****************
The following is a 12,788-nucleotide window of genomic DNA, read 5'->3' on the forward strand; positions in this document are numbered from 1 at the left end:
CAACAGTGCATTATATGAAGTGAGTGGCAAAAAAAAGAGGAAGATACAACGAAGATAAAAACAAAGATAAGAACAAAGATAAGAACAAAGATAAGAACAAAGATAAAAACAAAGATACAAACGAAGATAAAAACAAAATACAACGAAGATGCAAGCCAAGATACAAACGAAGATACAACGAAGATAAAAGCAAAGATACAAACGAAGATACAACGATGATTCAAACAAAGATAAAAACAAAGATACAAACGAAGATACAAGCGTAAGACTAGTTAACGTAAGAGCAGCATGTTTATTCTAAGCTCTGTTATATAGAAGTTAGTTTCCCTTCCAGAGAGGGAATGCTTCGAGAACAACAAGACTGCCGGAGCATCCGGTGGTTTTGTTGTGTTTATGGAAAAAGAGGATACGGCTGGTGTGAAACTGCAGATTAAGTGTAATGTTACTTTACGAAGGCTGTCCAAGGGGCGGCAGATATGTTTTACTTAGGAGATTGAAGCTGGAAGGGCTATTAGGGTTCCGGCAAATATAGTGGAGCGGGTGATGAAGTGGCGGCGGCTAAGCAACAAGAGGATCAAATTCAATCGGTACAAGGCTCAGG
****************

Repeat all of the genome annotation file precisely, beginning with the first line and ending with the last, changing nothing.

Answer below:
The following is a 12,788-nucleotide window of genomic DNA, read 5'->3' on the forward strand; positions in this document are numbered from 1 at the left end:
CAACAGTGCATTATATGAAGTGAGTGGCAAAAAAAAGAGGAAGATACAACGAAGATAAAAACAAAGATAAGAACAAAGATAAGAACAAAGATAAGAACAAAGATAAAAACAAAGATACAAACGAAGATAAAAACAAAATACAACGAAGATGCAAGCCAAGATACAAACGAAGATACAACGAAGATAAAAGCAAAGATACAAACGAAGATACAACGATGATTCAAACAAAGATAAAAACAAAGATACAAACGAAGATACAAGCGTAAGACTAGTTAACGTAAGAGCAGCATGTTTATTCTAAGCTCTGTTATATAGAAGTTAGTTTCCCTTCCAGAGAGGGAATGCTTCGAGAACAACAAGACTGCCGGAGCATCCGGTGGTTTTGTTGTGTTTATGGAAAAAGAGGATACGGCTGGTGTGAAACTGCAGATTAAGTGTAATGTTACTTTACGAAGGCTGTCCAAGGGGCGGCAGATATGTTTTACTTAGGAGATTGAAGCTGGAAGGGCTATTAGGGTTCCGGCAAATATAGTGGAGCGGGTGATGAAGTGGCGGCGGCTAAGCAACAAGAGGATCAAATTCAATCGGTACAAGGCTCAGG